‘A complicated love story’: Ray Winstone in Sexy Beast.

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Winstone has pleasant memories of his childhood, despite experiencing anger and violence. In his memoir, he shares an instance of being expelled from nursery for fighting, although he clarifies it was only a minor altercation. Winstone reflects on his younger self as being mischievous but denies being cruel or dishonest. He attributes his behavior to the environment he grew up in. His father, who had a background in boxing, was once charged with GBH and would sometimes engage in physical altercations with other men in front of Winstone. Although Winstone acknowledges making mistakes, he chooses not to elaborate and believes it is all part of shaping one’s character. He wonders how his life may have turned out if he had not pursued acting and admits uncertainty.

In his autobiography, Winstone discusses violence with a sense of fondness. When questioned about how witnessing his father’s aggressive behavior may have affected him as a child, he does not simply brush it off as shocking. In his book Young Winstone, he acknowledges that while he does not support violence, he can empathize with it. Regarding his father, he now reflects, “It is what it is. Fight or be fought. He was familiar with that world. He and his friends lived by a code, which was not a harmful one. No one lost their life.”

Winstone was 28 when his mother passed away at the age of 52. His father also passed away six years ago. Winstone reflects on his relationship with his father, stating, “It’s interesting how your perspective changes when you lose your dad. Before that, he’s the one in charge, the authority figure. But when they’re gone, it’s a relief in a way. Suddenly, it’s all up to you and you don’t have to worry about disappointing them.”

On the ropes: Ray Winstone at Repton Boxing Club, east London. Waistcoat, shirt and trousers, all by thomaspink.com; brogues by church-footwear.com.

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During his teenage years, Winstone became a member of the Repton Boxing Club located in east London. He believes that the sport of boxing gave him a valuable education, especially since he struggled in school. Through training at Repton, he gained discipline and respect. Winstone also acknowledges the positive impact of the club’s mentors and their ability to guide young individuals. He had the honor of representing England in boxing twice, an experience that he believes greatly benefited him in his acting career. Winstone explains that boxing taught him how to face fear without showing it, but rather by putting on a brave face, standing tall, and confronting challenges head on.

While attending Repton, Winstone became a student at the Corona drama school. His parents were responsible for paying the tuition fees. He explains that they were motivated to enroll him after seeing him perform in a school play, hoping it would keep him out of trouble. However, after a year, Winstone was expelled and had previously been isolated from his peers due to his manner of speaking, which was considered unconventional. When asked if he was a negative influence, he admits to having some impact but with a hint of amusement. In one of his early jobs as an extra on the ITV sitcom Get Some In!, he even got into a physical altercation with a director whom he felt had disrespected him. This resulted in him being temporarily banned from work and his teachers losing hope in him. Despite these challenges, Winstone looks back on his time at drama school with fondness, especially because it allowed him to interact with students from different backgrounds than his own.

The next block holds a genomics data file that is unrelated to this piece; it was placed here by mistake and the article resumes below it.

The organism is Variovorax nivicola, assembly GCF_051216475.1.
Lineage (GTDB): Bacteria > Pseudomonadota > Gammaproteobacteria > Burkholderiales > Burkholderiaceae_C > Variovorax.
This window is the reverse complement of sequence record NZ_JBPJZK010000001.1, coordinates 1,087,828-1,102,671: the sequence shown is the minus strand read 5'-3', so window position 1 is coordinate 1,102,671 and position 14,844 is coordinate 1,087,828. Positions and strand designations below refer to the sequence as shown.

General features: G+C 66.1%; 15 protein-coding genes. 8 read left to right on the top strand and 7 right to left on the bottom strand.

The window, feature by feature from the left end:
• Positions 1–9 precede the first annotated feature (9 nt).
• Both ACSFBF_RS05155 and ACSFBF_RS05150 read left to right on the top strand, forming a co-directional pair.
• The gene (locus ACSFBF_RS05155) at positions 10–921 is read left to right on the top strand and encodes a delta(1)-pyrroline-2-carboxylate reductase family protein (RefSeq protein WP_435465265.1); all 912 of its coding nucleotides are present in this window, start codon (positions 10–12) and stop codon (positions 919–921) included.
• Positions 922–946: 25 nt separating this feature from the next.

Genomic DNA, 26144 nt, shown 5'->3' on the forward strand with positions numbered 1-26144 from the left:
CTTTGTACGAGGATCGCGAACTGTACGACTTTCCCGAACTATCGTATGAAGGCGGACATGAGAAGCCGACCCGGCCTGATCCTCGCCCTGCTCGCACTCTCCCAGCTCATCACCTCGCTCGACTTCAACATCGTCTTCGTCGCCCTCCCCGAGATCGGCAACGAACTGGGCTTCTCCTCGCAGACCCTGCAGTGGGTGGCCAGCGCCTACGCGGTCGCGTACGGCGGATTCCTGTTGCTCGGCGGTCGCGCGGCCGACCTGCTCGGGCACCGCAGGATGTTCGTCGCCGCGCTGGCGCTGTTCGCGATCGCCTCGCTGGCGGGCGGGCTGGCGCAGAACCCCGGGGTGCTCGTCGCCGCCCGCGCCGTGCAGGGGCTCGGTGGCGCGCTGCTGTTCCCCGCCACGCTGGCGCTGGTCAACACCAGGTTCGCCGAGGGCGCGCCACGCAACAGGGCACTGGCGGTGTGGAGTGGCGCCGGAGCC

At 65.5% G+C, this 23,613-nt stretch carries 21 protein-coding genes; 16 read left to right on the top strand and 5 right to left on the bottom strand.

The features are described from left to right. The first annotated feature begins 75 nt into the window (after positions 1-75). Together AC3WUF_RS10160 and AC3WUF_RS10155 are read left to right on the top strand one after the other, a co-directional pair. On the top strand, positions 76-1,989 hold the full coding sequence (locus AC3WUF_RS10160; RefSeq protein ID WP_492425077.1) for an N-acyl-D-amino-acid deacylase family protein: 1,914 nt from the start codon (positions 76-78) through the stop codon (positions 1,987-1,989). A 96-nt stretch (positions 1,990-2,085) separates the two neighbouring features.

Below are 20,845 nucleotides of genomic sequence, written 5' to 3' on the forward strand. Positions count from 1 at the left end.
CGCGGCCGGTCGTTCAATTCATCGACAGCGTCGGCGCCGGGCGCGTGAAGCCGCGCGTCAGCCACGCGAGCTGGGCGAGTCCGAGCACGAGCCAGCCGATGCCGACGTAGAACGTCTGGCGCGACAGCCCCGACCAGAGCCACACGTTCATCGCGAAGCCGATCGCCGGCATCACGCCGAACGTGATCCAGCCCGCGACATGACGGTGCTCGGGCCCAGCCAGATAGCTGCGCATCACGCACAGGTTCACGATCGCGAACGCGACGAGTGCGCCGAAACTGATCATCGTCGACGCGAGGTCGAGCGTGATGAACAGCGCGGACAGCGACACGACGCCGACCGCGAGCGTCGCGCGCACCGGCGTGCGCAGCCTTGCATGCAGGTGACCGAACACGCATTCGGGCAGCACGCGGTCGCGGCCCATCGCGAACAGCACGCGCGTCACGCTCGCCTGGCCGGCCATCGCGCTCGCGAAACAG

On the day of his departure from the Corona, Winstone agreed to join some friends for a drink. Some of them were going to audition for an upcoming Alan Clarke production set in a borstal, and Winstone decided to join them. While there, he struck up a conversation with a receptionist who encouraged him to meet Clarke. Reluctantly, he did so. “I was the last one in,” Winstone recalls, “and we just had a good time.” As he was leaving, Clarke watched Winstone, who had developed a boxer’s physique and confidence, walking down the corridor and offered him the role of Carlin in Scum. Winstone considers this moment to be life-changing.

At the start of his acting career, Winstone frequently experienced discomfort while on film sets. Even currently, he often feels uneasy. “I’m not like the stereotypical actor,” he explains with a laugh. “I don’t talk like one.” He shares that during dinners with colleagues, the conversation often revolves around work, but he would rather discuss other topics such as boxing or football. His closest friends are not from the industry, but people he has known for a long time. “I don’t want to constantly talk about acting. When I go home at night, my wife doesn’t even ask about it.”

I inquire, “What is the topic of your conversation?”

“Us!” he says. “How her day’s been. What she’s been up to. She’s got a good radar. Whenever I’ve had to kiss someone on set, she knows. I must give it away when I come in. There’s something witchy about her.” He pauses… “Or she’s got a tag on me.”

‘More vulnerable’: Ray Winstone in A Bit of Light with Anna Paquin.